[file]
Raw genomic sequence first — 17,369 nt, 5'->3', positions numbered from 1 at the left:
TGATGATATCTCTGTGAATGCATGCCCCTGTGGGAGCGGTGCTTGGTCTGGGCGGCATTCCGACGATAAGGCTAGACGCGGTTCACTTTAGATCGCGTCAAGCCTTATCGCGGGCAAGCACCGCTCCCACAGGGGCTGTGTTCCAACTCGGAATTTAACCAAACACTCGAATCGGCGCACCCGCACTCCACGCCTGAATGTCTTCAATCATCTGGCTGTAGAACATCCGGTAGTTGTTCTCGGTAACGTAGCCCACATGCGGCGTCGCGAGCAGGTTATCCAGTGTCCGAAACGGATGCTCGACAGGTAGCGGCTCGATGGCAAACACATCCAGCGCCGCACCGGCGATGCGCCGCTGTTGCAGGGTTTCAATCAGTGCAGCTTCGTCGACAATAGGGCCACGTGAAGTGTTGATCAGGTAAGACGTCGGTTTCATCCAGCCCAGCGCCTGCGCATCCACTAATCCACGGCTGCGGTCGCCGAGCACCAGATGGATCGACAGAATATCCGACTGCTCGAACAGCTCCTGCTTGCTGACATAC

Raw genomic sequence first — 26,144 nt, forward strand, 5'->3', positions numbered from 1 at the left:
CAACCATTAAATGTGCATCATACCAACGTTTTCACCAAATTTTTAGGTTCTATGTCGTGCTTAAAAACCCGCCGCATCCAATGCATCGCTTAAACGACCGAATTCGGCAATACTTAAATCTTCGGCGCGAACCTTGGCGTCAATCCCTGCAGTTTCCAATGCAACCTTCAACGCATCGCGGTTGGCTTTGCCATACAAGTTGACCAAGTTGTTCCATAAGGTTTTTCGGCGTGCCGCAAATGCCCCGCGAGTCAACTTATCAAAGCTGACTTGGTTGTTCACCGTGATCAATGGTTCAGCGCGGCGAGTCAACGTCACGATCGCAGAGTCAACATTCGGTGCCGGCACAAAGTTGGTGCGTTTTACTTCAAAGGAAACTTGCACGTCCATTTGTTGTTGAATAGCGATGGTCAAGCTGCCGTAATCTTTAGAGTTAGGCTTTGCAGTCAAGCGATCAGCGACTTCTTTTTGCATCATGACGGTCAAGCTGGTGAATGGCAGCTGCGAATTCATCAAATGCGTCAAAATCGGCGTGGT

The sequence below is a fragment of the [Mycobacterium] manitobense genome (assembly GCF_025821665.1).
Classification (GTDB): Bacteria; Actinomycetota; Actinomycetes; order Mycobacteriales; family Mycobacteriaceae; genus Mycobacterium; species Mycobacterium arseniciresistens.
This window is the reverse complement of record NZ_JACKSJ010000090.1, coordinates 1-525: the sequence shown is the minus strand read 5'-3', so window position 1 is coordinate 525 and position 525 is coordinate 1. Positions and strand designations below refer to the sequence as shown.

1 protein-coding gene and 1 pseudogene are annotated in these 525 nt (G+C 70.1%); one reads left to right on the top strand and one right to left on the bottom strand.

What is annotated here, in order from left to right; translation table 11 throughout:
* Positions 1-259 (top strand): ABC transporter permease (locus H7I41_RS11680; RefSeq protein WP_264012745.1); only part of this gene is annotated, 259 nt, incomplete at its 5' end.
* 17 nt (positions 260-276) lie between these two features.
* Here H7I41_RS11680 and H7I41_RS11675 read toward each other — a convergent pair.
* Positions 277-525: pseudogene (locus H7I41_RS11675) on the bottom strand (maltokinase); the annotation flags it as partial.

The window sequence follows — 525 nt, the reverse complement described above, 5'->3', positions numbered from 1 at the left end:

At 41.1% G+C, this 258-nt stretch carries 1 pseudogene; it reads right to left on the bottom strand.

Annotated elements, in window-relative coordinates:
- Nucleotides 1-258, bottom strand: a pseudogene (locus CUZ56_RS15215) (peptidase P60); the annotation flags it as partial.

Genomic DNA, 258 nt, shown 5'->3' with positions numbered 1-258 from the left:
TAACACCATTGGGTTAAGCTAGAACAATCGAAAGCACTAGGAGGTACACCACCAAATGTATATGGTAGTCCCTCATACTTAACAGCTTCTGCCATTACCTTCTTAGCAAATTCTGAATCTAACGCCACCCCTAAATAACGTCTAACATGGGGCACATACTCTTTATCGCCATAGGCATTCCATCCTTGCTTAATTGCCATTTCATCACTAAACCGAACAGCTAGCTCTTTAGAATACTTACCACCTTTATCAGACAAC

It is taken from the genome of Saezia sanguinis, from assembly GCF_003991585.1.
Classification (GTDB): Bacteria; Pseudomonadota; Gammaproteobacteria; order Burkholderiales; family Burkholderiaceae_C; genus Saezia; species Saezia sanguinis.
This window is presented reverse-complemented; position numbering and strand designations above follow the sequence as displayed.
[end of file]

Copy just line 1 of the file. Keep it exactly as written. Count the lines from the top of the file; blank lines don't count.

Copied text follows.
Raw genomic sequence first — 17,369 nt, 5'->3', positions numbered from 1 at the left: